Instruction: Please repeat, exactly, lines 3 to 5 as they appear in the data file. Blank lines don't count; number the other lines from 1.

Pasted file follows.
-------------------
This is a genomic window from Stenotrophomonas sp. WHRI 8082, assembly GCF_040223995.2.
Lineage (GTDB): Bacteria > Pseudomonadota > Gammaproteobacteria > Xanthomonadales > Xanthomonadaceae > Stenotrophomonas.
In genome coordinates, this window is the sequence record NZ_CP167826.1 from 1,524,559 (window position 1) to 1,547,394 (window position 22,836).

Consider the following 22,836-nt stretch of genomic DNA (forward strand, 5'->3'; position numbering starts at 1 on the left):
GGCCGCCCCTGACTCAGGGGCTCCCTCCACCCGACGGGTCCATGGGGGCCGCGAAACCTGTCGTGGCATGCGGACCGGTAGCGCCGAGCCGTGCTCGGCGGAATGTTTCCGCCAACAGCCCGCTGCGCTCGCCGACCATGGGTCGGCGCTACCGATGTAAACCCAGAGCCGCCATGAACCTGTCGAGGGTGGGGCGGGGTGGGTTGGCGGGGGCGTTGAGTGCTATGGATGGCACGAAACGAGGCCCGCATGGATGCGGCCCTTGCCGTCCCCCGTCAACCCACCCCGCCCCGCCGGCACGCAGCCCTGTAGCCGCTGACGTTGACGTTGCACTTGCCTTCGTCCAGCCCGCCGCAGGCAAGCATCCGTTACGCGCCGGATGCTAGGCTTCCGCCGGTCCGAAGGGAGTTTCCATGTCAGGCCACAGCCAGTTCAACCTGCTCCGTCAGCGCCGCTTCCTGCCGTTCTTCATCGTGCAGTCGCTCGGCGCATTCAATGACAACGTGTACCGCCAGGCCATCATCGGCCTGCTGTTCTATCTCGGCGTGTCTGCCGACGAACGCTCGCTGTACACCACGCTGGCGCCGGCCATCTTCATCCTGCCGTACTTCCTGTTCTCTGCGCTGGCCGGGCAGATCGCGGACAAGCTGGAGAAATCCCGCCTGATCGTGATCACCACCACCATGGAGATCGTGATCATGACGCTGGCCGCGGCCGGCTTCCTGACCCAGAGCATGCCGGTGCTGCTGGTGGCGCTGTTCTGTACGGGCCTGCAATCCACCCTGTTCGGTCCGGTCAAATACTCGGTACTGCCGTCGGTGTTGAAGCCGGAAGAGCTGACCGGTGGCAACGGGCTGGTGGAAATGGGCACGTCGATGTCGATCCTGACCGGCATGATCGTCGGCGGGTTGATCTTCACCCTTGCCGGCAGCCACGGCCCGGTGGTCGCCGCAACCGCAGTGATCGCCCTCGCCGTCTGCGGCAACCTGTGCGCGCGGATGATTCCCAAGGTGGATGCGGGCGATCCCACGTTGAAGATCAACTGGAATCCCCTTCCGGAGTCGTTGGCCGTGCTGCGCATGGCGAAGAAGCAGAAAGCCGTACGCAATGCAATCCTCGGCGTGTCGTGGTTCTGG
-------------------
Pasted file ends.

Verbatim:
In genome coordinates, this window is the sequence record NZ_CP167826.1 from 1,524,559 (window position 1) to 1,547,394 (window position 22,836).

Consider the following 22,836-nt stretch of genomic DNA (forward strand, 5'->3'; position numbering starts at 1 on the left):
GGCCGCCCCTGACTCAGGGGCTCCCTCCACCCGACGGGTCCATGGGGGCCGCGAAACCTGTCGTGGCATGCGGACCGGTAGCGCCGAGCCGTGCTCGGCGGAATGTTTCCGCCAACAGCCCGCTGCGCTCGCCGACCATGGGTCGGCGCTACCGATGTAAACCCAGAGCCGCCATGAACCTGTCGAGGGTGGGGCGGGGTGGGTTGGCGGGGGCGTTGAGTGCTATGGATGGCACGAAACGAGGCCCGCATGGATGCGGCCCTTGCCGTCCCCCGTCAACCCACCCCGCCCCGCCGGCACGCAGCCCTGTAGCCGCTGACGTTGACGTTGCACTTGCCTTCGTCCAGCCCGCCGCAGGCAAGCATCCGTTACGCGCCGGATGCTAGGCTTCCGCCGGTCCGAAGGGAGTTTCCATGTCAGGCCACAGCCAGTTCAACCTGCTCCGTCAGCGCCGCTTCCTGCCGTTCTTCATCGTGCAGTCGCTCGGCGCATTCAATGACAACGTGTACCGCCAGGCCATCATCGGCCTGCTGTTCTATCTCGGCGTGTCTGCCGACGAACGCTCGCTGTACACCACGCTGGCGCCGGCCATCTTCATCCTGCCGTACTTCCTGTTCTCTGCGCTGGCCGGGCAGATCGCGGACAAGCTGGAGAAATCCCGCCTGATCGTGATCACCACCACCATGGAGATCGTGATCATGACGCTGGCCGCGGCCGGCTTCCTGACCCAGAGCATGCCGGTGCTGCTGGTGGCGCTGTTCTGTACGGGCCTGCAATCCACCCTGTTCGGTCCGGTCAAATACTCGGTACTGCCGTCGGTGTTGAAGCCGGAAGAGCTGACCGGTGGCAACGGGCTGGTGGAAATGGGCACGTCGATGTCGATCCTGACCGGCATGATCGTCGGCGGGTTGATCTTCACCCTTGCCGGCAGCCACGGCCCGGTGGTCGCCGCAACCGCAGTGATCGCCCTCGCCGTCTGCGGCAACCTGTGCGCGCGGATGATTCCCAAGGTGGATGCGGGCGATCCCACGTTGAAGATCAACTGGAATCCCCTTCCGGAGTCGTTGGCCGTGCTGCGCATGGCGAAGAAGCAGAAAGCCGTACGCAATGCAATCCTCGGCGTGTCGTGGTTCTGG